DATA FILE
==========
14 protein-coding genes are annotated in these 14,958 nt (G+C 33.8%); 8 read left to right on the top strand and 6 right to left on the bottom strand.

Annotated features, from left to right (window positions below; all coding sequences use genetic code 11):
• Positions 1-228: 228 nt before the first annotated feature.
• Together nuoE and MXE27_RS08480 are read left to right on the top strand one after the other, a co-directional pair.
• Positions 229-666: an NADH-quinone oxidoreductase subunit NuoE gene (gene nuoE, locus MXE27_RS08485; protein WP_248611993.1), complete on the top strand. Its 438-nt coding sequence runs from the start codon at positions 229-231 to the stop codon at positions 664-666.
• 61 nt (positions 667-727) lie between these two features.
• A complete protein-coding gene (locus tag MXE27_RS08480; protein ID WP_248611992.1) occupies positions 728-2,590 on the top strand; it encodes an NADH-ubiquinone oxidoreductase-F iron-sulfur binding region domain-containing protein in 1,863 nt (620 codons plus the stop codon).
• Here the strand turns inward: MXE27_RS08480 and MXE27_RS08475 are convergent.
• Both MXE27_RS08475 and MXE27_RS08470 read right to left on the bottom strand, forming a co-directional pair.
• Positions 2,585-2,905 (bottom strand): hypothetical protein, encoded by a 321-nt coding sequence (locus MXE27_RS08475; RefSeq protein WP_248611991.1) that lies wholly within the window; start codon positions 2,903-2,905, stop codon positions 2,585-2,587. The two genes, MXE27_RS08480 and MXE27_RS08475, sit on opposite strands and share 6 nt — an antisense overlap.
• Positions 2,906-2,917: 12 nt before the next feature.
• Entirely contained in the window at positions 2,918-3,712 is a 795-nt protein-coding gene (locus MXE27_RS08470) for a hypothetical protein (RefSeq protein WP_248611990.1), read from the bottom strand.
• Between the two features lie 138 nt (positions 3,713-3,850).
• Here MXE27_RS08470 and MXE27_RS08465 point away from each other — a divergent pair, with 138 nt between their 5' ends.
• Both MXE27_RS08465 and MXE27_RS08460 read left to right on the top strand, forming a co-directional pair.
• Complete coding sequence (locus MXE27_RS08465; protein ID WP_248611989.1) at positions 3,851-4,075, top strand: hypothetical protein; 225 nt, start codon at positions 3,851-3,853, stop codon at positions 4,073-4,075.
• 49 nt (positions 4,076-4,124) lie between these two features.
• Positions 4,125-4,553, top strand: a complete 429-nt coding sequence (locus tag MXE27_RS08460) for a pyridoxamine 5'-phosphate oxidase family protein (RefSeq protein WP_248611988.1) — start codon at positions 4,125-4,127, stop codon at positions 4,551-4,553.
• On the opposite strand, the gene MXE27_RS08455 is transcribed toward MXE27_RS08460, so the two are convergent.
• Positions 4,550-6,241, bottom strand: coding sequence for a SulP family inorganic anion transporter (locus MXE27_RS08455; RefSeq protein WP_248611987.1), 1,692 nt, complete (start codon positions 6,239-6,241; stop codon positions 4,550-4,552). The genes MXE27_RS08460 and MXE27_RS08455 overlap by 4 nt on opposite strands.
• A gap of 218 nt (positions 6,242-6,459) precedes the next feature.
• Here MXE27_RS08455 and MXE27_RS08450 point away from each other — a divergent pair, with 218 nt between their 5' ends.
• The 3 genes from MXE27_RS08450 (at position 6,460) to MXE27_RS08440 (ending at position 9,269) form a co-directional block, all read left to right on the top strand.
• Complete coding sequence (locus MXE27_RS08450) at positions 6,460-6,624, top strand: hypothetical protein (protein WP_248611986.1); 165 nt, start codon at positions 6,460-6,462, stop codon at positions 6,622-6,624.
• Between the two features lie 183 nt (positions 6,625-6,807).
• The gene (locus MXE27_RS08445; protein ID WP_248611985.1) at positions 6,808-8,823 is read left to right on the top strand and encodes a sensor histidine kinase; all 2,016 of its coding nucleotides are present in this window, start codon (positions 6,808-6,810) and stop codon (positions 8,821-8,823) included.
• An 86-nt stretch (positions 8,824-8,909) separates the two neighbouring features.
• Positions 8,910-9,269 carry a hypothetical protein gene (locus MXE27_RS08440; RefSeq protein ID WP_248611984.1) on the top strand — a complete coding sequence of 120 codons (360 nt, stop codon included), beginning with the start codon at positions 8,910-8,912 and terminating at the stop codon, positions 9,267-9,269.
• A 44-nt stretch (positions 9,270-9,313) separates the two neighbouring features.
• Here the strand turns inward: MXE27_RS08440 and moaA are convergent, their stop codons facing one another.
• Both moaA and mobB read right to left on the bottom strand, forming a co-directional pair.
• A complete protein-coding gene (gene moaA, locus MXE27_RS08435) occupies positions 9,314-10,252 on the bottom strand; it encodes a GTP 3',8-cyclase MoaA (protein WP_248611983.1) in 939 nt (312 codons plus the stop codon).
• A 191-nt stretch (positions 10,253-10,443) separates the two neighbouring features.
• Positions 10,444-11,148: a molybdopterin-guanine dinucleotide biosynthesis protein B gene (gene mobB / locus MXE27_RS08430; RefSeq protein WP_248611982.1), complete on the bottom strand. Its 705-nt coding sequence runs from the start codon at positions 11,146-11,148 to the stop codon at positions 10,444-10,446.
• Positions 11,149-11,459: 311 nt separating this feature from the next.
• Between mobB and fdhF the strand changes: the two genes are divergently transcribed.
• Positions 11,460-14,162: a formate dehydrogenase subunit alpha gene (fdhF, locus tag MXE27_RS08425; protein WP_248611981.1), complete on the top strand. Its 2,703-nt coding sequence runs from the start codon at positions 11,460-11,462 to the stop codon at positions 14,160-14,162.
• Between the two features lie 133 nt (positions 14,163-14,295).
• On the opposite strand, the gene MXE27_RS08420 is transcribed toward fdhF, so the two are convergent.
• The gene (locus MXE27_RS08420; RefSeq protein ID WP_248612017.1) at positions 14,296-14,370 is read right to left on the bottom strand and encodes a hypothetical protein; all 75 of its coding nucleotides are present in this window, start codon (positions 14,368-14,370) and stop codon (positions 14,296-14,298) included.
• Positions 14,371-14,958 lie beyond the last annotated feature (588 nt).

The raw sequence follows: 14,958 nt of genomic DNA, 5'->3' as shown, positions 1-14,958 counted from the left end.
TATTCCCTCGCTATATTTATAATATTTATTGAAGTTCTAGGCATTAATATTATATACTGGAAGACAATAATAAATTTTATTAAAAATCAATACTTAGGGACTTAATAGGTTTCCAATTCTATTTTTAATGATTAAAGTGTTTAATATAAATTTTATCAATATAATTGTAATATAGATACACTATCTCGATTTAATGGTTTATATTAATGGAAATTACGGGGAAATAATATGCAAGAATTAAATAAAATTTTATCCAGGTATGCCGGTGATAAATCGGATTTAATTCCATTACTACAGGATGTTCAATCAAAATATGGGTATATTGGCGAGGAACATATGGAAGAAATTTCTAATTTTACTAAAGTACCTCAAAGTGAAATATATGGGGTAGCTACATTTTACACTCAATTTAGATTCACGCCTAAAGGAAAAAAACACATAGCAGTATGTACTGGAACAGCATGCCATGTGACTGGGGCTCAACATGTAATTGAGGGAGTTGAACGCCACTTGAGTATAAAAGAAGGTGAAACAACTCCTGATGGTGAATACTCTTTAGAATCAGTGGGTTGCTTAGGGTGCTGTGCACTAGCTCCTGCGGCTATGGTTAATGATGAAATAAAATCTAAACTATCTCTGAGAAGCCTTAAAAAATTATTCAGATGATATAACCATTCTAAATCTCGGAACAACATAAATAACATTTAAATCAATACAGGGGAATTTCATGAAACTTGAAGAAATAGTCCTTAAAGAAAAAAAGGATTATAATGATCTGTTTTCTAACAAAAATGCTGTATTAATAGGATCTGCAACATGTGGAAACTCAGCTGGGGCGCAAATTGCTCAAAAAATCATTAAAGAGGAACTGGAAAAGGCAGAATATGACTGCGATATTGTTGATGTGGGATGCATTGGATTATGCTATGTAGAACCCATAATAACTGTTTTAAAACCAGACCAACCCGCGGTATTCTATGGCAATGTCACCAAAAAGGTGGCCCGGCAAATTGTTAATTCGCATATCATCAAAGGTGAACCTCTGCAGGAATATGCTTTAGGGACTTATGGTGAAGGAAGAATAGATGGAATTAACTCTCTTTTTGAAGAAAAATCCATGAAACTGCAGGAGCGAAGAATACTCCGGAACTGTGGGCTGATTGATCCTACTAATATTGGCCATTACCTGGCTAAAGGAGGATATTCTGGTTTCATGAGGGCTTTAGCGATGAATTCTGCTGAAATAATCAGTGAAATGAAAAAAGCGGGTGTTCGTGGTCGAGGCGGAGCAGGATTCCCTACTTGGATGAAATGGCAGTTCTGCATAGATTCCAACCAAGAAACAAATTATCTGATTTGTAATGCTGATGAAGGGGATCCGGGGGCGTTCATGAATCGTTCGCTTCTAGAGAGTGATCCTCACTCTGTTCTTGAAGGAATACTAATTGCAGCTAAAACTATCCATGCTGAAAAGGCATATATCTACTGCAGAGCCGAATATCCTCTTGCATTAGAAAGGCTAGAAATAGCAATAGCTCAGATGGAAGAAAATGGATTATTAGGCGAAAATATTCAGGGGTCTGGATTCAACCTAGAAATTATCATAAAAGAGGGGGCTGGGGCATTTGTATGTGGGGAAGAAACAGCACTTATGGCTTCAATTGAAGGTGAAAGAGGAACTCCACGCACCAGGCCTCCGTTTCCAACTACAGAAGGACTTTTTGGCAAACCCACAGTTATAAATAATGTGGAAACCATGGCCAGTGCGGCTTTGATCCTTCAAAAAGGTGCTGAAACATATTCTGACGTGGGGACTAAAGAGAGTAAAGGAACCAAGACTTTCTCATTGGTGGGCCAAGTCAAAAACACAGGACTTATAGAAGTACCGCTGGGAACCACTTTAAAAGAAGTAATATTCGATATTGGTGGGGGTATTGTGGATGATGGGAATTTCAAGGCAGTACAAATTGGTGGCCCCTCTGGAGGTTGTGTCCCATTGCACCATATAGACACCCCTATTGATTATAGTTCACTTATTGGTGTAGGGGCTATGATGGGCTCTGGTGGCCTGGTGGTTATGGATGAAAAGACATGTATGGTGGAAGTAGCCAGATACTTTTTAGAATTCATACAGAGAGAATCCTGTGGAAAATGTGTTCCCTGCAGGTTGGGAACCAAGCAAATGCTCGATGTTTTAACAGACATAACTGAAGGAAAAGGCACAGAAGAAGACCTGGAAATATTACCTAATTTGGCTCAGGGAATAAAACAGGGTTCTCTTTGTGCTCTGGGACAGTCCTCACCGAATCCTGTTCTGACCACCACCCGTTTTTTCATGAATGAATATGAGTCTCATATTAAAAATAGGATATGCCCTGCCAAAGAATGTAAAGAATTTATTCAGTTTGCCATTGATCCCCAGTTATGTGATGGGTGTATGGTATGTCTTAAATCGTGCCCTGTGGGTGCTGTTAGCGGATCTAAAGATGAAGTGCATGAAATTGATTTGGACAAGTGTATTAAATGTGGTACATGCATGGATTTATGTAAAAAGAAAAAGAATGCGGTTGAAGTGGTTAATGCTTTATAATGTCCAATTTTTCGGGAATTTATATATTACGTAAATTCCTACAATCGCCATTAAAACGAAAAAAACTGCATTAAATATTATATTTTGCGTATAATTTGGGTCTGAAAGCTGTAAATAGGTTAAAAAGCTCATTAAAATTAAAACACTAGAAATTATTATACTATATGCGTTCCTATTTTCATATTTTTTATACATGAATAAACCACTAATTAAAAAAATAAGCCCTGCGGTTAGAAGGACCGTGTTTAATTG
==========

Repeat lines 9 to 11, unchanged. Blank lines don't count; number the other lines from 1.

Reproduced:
• Both MXE27_RS08475 and MXE27_RS08470 read right to left on the bottom strand, forming a co-directional pair.
• Positions 2,585-2,905 (bottom strand): hypothetical protein, encoded by a 321-nt coding sequence (locus MXE27_RS08475; RefSeq protein WP_248611991.1) that lies wholly within the window; start codon positions 2,903-2,905, stop codon positions 2,585-2,587. The two genes, MXE27_RS08480 and MXE27_RS08475, sit on opposite strands and share 6 nt — an antisense overlap.
• Positions 2,906-2,917: 12 nt before the next feature.